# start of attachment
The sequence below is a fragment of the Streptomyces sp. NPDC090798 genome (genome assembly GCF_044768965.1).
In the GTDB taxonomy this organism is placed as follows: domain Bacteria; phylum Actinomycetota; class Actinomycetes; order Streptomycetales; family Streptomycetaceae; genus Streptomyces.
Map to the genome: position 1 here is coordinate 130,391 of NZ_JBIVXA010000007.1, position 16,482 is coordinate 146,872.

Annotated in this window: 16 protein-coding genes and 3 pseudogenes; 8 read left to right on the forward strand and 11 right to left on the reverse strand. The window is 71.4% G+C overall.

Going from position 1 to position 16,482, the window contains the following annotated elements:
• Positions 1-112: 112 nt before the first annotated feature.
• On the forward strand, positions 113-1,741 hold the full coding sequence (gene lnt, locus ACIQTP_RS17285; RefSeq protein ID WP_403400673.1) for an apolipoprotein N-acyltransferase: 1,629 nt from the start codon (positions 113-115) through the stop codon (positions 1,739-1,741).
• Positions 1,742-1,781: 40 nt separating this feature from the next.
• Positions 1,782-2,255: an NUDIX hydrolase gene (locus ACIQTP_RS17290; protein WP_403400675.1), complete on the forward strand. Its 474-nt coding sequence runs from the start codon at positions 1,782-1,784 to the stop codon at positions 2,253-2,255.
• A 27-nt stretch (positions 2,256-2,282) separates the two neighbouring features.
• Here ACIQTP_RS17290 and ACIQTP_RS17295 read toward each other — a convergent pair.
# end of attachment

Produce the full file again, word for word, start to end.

The sequence below is a fragment of the Streptomyces sp. NPDC090798 genome (genome assembly GCF_044768965.1).
In the GTDB taxonomy this organism is placed as follows: domain Bacteria; phylum Actinomycetota; class Actinomycetes; order Streptomycetales; family Streptomycetaceae; genus Streptomyces.
Map to the genome: position 1 here is coordinate 130,391 of NZ_JBIVXA010000007.1, position 16,482 is coordinate 146,872.

Annotated in this window: 16 protein-coding genes and 3 pseudogenes; 8 read left to right on the forward strand and 11 right to left on the reverse strand. The window is 71.4% G+C overall.

Going from position 1 to position 16,482, the window contains the following annotated elements:
• Positions 1-112: 112 nt before the first annotated feature.
• On the forward strand, positions 113-1,741 hold the full coding sequence (gene lnt, locus ACIQTP_RS17285; RefSeq protein ID WP_403400673.1) for an apolipoprotein N-acyltransferase: 1,629 nt from the start codon (positions 113-115) through the stop codon (positions 1,739-1,741).
• Positions 1,742-1,781: 40 nt separating this feature from the next.
• Positions 1,782-2,255: an NUDIX hydrolase gene (locus ACIQTP_RS17290; protein WP_403400675.1), complete on the forward strand. Its 474-nt coding sequence runs from the start codon at positions 1,782-1,784 to the stop codon at positions 2,253-2,255.
• A 27-nt stretch (positions 2,256-2,282) separates the two neighbouring features.
• Here ACIQTP_RS17290 and ACIQTP_RS17295 read toward each other — a convergent pair.